I can only imagine what introduced me to good music. Certainly there was little to be cheery about in post-war Britain. A ration book austerity that today’s youngsters cannot imagine was the cross we all had to bear. In our 1950s humble home, with its four-station box radio we kids were told to hush when John McCormack, the love duet from Madame Butterfly or the prelude from La Traviata was playing.
I could see merit in classical but was seduced by Country Music and the 60s Mersey Sound when I reached my teens. Afterwards, I lost my appetite for music. Instead I focused on other interests but had some inclination towards military and brass bands. BBC 3 Radio was pompous, its musical offerings discordant and heavy. Its self-opinionated music snobs treated we plebs with contempt. BBC 2 did condescend to provide a few hours of light classical mostly on a Sunday evening such as Your 100 Best Tunes.
How do I define good music? By what we know to be popular, not what we are told is popular. Pulling into a garage my car was to be MOT tested. A summer’s day, the windows were down and I seem to recall the Love Duet from La Boheme was playing. What a conversation stopper. It was like one of those classical music flash mobs now so popular. Staff and customers were enchanted and their reaction was a sheer joy.
How I jumped for joy when in September 1992 I heard that a programme dedicated to popular classical was to go on the air. Classic FM was going to return to the people their music. After all, classical music, composed by mostly lower-class musicians, is the art form of the working classes. I looked forward to recovering our soul music from the snobbish bien-pensant set. That morning I was like a kid at Christmas when at 6 am the first track was played by the station’s Nick Bailey. I am no great fan of Handel’s Zadok the Priest but it was certainly music to my ears that golden dawn. Classic FM hoped that 2.8 million listeners would be attracted to its alternative to tedious non-pop discordance. By Christmas 4.3 million were tuning in every week and Classic FM was Britain’s fourth most popular radio station. I felt vindicated.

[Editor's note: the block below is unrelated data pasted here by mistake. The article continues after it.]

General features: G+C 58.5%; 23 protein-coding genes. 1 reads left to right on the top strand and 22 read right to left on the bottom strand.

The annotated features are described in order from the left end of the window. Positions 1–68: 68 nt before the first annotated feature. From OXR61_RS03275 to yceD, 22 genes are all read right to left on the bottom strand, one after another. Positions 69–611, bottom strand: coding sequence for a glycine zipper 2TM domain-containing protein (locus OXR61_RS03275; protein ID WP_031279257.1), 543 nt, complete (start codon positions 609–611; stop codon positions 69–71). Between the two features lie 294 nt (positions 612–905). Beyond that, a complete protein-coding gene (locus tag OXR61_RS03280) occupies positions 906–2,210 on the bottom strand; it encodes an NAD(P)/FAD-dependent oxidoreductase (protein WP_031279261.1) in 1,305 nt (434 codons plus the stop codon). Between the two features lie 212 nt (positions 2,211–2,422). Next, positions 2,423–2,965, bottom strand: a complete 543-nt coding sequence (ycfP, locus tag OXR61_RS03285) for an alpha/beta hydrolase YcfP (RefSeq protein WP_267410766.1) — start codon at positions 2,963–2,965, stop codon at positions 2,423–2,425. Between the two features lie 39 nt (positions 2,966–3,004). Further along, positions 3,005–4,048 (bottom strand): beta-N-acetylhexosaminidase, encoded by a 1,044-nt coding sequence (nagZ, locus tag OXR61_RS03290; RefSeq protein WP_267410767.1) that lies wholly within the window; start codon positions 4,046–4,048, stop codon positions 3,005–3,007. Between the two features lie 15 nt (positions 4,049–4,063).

The popular station collected more silverware (almost) than did Liverpool Football Club. It is now listened to by 5.6 million people every week and in 2013, Classic FM was named UK Radio Brand of the Year at the Sony Awards.
Having retired to Spain I can still tune in by using my laptop and cunningly entering my old UK postal code. Mediterranean Spain’s broadcasters and other countries’ broadcasters ignore demand for good music. Yet, we now live in a much smaller world in which all national frontiers for music lovers are down. Denying good music to affluent audiences is an own goal.
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